Twenty-five years after the verdict in the Rodney King trial sparked several days of protests, violence and looting in Los Angeles, LA 92 immerses viewers in that tumultuous period through stunning and rarely seen archival footage. Produced by two-time Oscar winner Simon Chinn and Emmy winner Jonathan Chinn and directed by Oscar winners Dan Lindsay and TJ Martin, the film looks at the events of 1992 from a multitude of vantage points, bringing a fresh perspective to a pivotal moment that reverberates to this day. (Source: National Geographic Movie posted through May 11th)
In the aftermath of his 1927 solo transatlantic flight, Colonel Charles Augustus Lindbergh — “Lucky Lindy” — became the most famous human being on Earth. But on the evening of March 1, 1932, the pilot’s luck ran out. Bold kidnappers snatched his baby son, Charlie, from the family home near Hopewell, New Jersey, while everyone in the house was awake. Negotiations with the kidnappers stretched out for weeks, but little Charlie never came back. His body was discovered not five miles from Lindbergh’s house in New Jersey. A German immigrant, Bruno Richard Hauptmann, was executed for the crime. … Read More »
Steve Bannon has been propelled over the last year from fringe media outlier to top propagandist of the U.S. Empire as Trump’s Chief Strategist.
From his Wall Street roots and apocalyptic film career to his cultivation of alt-right bigots at Breitbart News, Abby Martin exposes Bannon’s true character in this explosive documentary.
Dissection of Bannon’s ideology of “economic nationalism” and desire to “Make America Great Again” reveals the danger of his hand in Trump’s agenda. (Source: Abby Martin)
As a 25-year-old U.S. Air Mail pilot, Lindbergh emerged suddenly from virtual obscurity to instantaneous world fame as the result of his Orteig Prize-winning solo non-stop flight on May 20–21, 1927, made from Roosevelt Field[N 1] in Garden City on New York’s Long Island to Le Bourget Field in Paris, France, a distance of nearly 3,600 statute miles (5,800 km), in the single-seat, single-engine purpose-built Ryan monoplane Spirit of St. Louis. As a result of this flight Lindbergh was the first person in history to be in New York one day and Paris the next. Lindbergh, a U.S. … Read More »
Laurie Taylor interviews writer and broadcaster Christopher Hitchens, who discusses how his political beliefs changed over the years, revealing why Ayatollah Khomeini’s 1989 fatwa on author Salman Rushdie represented a turning point in his life. He also talks about his atheist beliefs, his support for the war in Iraq and his rivalry with his brother Peter, as well as sharing his thoughts on being diagnosed with terminal cancer. (Source: VHSfx)
It’s a good time to be a populist authoritarian—in the Western world, politicians who pledge to govern this way are gaining strength, and Donald Trump is hardly an exception. So, what kinds of populist and authoritarian leanings does he have? Atlantic staff writer Uri Friedman goes through the checklist in this video. Claiming to exclusively embody the will of the people rather than the establishment? Trump does that. Favoring harsh measures to protect the homeland against external threats? He does that, too. However, the United States is one of the oldest democracies in the world. Will the nation’s … Read More »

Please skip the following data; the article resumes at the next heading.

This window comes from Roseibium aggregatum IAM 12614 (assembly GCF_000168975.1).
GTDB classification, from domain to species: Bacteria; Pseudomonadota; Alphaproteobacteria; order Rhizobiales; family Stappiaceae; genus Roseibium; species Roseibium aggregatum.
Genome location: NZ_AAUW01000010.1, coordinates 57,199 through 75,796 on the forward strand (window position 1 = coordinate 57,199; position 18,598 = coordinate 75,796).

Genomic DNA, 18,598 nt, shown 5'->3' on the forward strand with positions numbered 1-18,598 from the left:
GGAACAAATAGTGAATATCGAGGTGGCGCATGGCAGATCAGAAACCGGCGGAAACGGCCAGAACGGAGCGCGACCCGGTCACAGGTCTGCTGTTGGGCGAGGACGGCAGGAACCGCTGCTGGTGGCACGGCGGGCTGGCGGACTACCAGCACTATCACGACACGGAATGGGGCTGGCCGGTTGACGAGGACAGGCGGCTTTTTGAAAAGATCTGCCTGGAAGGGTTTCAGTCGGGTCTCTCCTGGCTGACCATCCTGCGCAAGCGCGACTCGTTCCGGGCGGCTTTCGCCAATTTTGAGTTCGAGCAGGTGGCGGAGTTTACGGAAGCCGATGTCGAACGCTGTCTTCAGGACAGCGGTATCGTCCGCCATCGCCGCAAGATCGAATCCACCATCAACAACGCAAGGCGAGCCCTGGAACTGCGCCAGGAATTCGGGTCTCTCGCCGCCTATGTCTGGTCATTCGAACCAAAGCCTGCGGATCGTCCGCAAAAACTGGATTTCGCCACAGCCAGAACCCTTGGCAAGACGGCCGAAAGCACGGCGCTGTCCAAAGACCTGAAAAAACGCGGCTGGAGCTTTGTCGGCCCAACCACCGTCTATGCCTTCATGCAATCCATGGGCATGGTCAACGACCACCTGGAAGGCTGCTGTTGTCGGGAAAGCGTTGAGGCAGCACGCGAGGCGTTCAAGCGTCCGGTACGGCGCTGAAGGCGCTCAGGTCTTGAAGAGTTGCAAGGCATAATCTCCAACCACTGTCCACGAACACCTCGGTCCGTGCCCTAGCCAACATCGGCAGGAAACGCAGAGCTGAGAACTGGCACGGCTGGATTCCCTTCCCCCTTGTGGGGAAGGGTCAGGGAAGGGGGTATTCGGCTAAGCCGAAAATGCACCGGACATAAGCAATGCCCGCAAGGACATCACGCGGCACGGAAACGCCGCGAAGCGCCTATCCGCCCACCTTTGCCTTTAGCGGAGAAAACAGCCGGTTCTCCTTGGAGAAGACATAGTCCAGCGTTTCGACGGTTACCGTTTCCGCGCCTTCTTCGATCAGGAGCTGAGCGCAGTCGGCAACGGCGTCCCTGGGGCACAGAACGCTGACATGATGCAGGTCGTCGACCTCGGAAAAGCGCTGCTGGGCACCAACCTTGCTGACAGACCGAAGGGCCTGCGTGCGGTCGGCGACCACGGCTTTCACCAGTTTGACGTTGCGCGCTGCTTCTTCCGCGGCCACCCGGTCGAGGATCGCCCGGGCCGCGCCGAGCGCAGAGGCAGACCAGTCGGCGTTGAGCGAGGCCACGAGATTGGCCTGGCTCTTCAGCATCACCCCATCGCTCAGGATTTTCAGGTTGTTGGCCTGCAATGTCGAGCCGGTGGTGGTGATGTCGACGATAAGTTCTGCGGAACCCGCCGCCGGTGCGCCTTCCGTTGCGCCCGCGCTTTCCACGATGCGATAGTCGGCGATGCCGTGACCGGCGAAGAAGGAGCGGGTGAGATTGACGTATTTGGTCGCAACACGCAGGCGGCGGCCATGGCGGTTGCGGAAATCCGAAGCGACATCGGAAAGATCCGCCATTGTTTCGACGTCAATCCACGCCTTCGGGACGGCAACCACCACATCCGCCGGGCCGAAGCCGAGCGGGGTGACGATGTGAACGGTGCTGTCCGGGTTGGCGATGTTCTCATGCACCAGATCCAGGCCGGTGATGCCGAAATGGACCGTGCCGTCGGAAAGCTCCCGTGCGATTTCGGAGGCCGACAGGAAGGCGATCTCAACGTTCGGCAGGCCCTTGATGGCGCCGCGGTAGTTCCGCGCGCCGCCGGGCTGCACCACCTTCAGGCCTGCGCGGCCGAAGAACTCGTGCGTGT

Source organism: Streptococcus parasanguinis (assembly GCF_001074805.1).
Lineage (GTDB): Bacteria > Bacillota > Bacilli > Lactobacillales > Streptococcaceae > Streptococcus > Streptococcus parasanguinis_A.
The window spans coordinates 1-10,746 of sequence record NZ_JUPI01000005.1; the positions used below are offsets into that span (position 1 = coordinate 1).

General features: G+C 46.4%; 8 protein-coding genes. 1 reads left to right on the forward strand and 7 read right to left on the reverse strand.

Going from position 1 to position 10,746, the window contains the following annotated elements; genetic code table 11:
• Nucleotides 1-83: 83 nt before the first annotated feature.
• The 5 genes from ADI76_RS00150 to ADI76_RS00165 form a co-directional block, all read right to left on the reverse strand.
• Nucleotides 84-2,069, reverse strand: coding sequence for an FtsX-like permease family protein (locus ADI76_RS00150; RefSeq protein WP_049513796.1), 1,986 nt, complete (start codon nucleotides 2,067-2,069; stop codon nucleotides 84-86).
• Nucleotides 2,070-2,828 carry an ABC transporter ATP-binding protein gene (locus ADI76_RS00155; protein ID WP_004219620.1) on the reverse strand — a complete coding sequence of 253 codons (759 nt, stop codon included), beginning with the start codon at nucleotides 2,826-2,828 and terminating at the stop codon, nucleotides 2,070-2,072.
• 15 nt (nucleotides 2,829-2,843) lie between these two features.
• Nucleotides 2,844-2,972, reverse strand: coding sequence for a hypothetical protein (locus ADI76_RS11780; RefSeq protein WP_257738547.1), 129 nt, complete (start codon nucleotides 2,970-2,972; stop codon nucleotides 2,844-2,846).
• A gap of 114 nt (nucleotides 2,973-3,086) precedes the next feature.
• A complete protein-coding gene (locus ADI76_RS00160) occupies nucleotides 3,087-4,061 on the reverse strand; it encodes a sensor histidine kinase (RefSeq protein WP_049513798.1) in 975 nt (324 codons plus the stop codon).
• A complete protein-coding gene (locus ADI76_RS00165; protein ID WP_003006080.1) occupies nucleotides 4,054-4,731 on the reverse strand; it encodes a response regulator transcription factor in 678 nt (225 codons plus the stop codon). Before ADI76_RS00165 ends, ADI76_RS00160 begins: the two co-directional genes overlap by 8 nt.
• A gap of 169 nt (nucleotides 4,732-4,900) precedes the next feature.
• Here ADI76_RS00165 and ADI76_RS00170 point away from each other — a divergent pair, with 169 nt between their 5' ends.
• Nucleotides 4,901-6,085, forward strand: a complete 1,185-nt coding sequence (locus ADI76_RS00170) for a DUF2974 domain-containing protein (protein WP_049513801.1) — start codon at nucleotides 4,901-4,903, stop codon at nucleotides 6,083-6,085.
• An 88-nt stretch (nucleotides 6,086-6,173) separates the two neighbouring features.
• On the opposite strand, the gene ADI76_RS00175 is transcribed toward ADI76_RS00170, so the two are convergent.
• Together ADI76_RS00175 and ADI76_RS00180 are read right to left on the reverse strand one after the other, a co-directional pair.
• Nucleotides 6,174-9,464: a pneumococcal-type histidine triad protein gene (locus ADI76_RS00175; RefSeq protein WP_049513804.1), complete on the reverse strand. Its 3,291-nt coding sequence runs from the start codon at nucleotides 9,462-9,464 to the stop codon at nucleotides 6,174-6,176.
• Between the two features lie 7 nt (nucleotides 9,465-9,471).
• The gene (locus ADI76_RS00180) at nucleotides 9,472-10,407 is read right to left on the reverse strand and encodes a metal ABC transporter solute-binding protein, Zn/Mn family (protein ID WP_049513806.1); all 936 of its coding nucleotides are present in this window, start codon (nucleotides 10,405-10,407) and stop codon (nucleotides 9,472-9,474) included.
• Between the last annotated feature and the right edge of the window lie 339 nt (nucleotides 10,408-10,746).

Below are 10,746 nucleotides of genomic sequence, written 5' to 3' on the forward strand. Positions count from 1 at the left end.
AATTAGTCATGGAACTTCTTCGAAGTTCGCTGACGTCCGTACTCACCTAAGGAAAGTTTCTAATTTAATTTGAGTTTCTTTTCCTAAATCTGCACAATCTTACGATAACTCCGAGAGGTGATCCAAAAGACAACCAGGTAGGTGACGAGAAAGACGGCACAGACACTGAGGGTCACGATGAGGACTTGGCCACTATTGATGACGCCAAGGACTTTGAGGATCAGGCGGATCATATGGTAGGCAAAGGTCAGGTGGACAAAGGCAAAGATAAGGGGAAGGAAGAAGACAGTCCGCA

Recently ordered released from prison by President Barak Obama, Puerto Rican activist Oscar Lopez Rivera describes how the dehumanization of being incarcerated has forced him to adapt in order to survive.
This 2003 Sundance Jury Prize winner for short film explores the customers who frequented the Terminal Bar, a down-and-out watering hole in Times Square across the street from the Port Authority. Sheldon Nadelman, the bartender, shot over 1,500 black and white portraits during his ten year stint there from 1972-1982. The bar was owned by Murray Goldman, Sheldon’s father-in-law. (Source: Terminal Pictures)
Part 1: “Roots of a War” (1945–1953) — The initial episode deals with the history of Vietnam up to 1954. By 1885 the French were in control of Indochina and over the next 20 years or so pacified the population. Central to the 20th century history of Vietnam is Ho Chi Minh. Ho moved to Paris in 1917 and joined the Communist Party in 1920. He began formal training in 1923. Imperial Japan landed forces in Vietnam after France capitulated to the Germans in June 1940 and he founded the Viet Minh in 1941 which was both anti-French … Read More »
Richard B. Spencer greeted an audience of more than 200 at an alt-right conference in Washington D.C. last month with the cry, “Hail Trump, hail our people, hail victory!” He was met with enthusiastic cheers and Nazi salutes, and The Atlantic’s clip made headlines. In this documentary, we go further inside Spencer’s ethnocentric worldview to understand what his plans are for the so-called alt-right—namely, to bring white nationalism out of the shadows. “I don’t see myself as a marginal figure who’s going to be hated by society. I see myself as a mainstream figure,” he said. Spencer and … Read More »